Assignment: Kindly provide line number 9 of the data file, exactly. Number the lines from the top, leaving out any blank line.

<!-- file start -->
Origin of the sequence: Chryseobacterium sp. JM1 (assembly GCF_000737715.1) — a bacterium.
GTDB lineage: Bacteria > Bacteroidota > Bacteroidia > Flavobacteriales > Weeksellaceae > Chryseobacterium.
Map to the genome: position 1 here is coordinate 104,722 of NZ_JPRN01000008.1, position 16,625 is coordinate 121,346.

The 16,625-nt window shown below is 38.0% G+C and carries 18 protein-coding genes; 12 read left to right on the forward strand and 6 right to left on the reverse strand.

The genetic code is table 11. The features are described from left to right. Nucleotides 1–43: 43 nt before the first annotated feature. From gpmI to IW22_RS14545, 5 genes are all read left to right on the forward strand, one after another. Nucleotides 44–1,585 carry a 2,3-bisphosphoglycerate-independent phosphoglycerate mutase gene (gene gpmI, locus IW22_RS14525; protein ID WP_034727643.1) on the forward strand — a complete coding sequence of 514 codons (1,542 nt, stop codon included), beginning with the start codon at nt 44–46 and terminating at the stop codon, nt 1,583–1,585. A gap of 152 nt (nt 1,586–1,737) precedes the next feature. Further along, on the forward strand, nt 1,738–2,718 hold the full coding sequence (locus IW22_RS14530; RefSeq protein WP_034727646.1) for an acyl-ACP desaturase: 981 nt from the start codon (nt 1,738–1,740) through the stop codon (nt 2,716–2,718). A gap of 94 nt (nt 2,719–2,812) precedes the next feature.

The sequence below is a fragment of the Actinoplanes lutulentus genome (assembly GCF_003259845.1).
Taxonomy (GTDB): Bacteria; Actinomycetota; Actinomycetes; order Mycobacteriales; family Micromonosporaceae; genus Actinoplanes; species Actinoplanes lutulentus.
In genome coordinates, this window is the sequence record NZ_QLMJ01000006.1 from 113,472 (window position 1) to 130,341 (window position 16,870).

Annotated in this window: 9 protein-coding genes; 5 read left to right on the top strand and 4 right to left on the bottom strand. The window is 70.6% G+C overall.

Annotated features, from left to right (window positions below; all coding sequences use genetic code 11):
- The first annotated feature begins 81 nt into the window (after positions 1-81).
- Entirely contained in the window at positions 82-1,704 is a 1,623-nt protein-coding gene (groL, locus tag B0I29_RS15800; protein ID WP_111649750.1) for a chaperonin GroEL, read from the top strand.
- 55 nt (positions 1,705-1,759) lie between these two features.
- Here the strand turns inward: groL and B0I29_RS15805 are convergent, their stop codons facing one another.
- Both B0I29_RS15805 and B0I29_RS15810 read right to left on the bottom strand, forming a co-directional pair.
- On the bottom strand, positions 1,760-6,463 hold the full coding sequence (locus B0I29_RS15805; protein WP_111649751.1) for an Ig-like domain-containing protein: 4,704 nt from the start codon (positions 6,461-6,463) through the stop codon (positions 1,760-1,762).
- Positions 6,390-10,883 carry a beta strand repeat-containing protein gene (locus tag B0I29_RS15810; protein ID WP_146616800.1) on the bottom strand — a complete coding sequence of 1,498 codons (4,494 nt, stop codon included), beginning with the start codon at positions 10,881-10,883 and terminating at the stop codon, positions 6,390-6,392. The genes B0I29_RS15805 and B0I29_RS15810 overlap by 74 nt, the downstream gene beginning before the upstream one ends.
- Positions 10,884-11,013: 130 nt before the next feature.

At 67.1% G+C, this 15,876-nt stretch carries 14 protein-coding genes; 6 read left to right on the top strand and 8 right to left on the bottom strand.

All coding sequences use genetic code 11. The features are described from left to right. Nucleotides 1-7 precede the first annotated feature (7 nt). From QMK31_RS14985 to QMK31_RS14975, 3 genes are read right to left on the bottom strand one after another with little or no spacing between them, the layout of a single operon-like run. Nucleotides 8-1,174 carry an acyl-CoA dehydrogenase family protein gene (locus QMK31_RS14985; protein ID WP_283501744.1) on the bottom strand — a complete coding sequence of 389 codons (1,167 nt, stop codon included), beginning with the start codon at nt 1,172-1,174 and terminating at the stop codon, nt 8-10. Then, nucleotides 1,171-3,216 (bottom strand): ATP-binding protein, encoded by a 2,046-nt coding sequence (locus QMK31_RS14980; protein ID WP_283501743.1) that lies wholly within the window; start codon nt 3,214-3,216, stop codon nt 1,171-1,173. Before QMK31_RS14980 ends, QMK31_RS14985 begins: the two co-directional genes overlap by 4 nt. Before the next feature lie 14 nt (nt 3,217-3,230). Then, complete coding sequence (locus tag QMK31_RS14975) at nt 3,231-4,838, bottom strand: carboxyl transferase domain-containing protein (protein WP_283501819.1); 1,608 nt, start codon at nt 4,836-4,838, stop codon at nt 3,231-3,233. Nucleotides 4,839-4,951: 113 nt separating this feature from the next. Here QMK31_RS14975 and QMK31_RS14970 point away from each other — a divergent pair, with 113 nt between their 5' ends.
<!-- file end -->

Annotated in this window: 9 protein-coding genes; 5 read left to right on the top strand and 4 right to left on the bottom strand. The window is 70.6% G+C overall.